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 Notes from Iraq

May 6, 2003
No. 5

jeff Mahasen

Jeff Guntzel and Mahasen Nasser-Eldin are in Iraq for National Catholic Reporter.

Their reports will be posted to as they become available. Check the Web site regularly for updates.

Since 1998, Guntzel has helped coordinate Voices in the Wilderness, a campaign to end the sanctions against Iraq. He has led seven fact-finding missions to Iraq.

Nasser-Eldin, fluent in English and Arabic, has traveled to Iraq with Voices in the Wilderness, has studied the Iraqi educational system for UNICEF and as a researcher for Human Rights Watch studied the Kurds.  

Assyrians have hope for a future

By Jeff Guntzel and Mahasen Nasser-Eldin

Salem Ishu Bin Yamin

Salem Ishu Bin Yamin

Salem Ishu Bin Yamin, 43, is an Assyrian Christian. According to Salem, under Saddam Hussein's Ba'athist regime, Assyrians were deprived of their cultural and national rights. "There were only two nationalities in Iraq," he told us, "Arab and Kurdish."

Salem never joined the Ba'ath Party. That decision cost him his higher education, but today, he asserts proudly, "I believe that my nationality is Assyrian, previously I could not say that."

Originally from the northern village of Dirshki in Dahuk, which has been under Kurdish control since the end of the Gulf War in 1991, Salem has lived in Baghdad since he was six. His parents were seeking a better living and an education for their three children away from the turmoil of the north.

Salem is steeped in his Assyrian heritage and culture. He writes and reads fluent Aramaic -- the language of Christ. As a child, he studied the ancient language in summer classes at his church. He remembers vividly the trips he used to take with his parents and brothers to Dirshki to visit his family and land. He described to us intricately the traditional Assyrian dress, Assyrian way of life in the villages of Iraq, their customs and traditions. He longs for the simple community life of the peasants and dreams of returning to his village in the north.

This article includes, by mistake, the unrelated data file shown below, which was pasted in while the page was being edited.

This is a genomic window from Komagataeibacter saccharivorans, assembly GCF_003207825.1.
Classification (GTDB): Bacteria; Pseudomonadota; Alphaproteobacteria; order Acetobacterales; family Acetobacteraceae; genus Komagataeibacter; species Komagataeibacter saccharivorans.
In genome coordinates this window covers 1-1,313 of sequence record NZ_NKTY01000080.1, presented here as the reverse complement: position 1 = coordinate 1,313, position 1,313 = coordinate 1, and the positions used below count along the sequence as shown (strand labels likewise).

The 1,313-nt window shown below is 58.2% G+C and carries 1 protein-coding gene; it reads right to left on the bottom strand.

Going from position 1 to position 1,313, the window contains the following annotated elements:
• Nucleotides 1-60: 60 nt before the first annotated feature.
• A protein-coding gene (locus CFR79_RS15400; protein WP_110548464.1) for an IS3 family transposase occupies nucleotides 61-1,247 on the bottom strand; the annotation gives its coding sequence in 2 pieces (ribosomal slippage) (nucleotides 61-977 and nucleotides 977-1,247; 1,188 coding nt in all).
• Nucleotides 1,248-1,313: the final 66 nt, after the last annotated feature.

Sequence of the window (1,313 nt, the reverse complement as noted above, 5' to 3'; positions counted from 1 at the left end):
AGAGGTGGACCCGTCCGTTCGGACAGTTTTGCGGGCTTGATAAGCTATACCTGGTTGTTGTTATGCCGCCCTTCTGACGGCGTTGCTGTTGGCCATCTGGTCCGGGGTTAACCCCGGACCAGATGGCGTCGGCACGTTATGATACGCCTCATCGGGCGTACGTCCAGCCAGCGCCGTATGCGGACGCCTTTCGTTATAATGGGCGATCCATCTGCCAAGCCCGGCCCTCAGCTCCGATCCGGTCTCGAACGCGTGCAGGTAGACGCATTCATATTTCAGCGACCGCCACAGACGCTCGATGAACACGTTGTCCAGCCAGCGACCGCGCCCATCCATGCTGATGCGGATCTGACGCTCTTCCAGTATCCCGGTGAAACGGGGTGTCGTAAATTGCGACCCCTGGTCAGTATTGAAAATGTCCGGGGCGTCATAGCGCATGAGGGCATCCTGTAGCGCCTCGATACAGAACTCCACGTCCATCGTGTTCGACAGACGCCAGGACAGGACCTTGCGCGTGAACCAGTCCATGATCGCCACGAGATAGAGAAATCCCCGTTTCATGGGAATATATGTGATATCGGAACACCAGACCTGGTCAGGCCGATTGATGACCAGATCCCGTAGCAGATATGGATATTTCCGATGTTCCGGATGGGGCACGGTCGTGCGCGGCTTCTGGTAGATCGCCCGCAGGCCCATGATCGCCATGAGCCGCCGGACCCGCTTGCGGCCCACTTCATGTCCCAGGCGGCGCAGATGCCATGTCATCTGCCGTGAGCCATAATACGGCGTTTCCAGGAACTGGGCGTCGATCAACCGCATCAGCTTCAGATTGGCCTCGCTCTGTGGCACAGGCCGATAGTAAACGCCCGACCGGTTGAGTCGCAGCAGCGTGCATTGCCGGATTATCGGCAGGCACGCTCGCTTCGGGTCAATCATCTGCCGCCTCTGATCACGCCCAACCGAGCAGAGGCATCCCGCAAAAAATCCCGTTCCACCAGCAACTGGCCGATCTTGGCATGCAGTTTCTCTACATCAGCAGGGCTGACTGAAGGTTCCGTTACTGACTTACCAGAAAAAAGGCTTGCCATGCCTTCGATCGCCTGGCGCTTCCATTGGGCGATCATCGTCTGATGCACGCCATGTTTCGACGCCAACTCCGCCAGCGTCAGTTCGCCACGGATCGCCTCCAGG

For now, Salem will stay in Baghdad with his wife and two sons, Iman and Onil. He has a secure hotel job in a city where security is a rare commodity. His two brothers are away. One is a priest in Denmark, the other lives in Arizona. He hopes for a better future for his sons. He hopes to see Aramaic taught in the schools. He looks forward to celebrating the Assyrian New Year (April 1 on the Gregorian calendar) with them in public -- a simple freedom not allowed in Saddam Hussein's Iraq.

"In the capital of Iraq, we have an Assyrian party now representing the Assyrian community," Saleh said. He has hope. But today the only certainty in Iraq is the absence of Saddam Hussein. The absence of security, Saleh expressed, "is a concern for me as well for my Iraqi brothers and sisters."

The future for Saleh, and many like him, is foggy at best.

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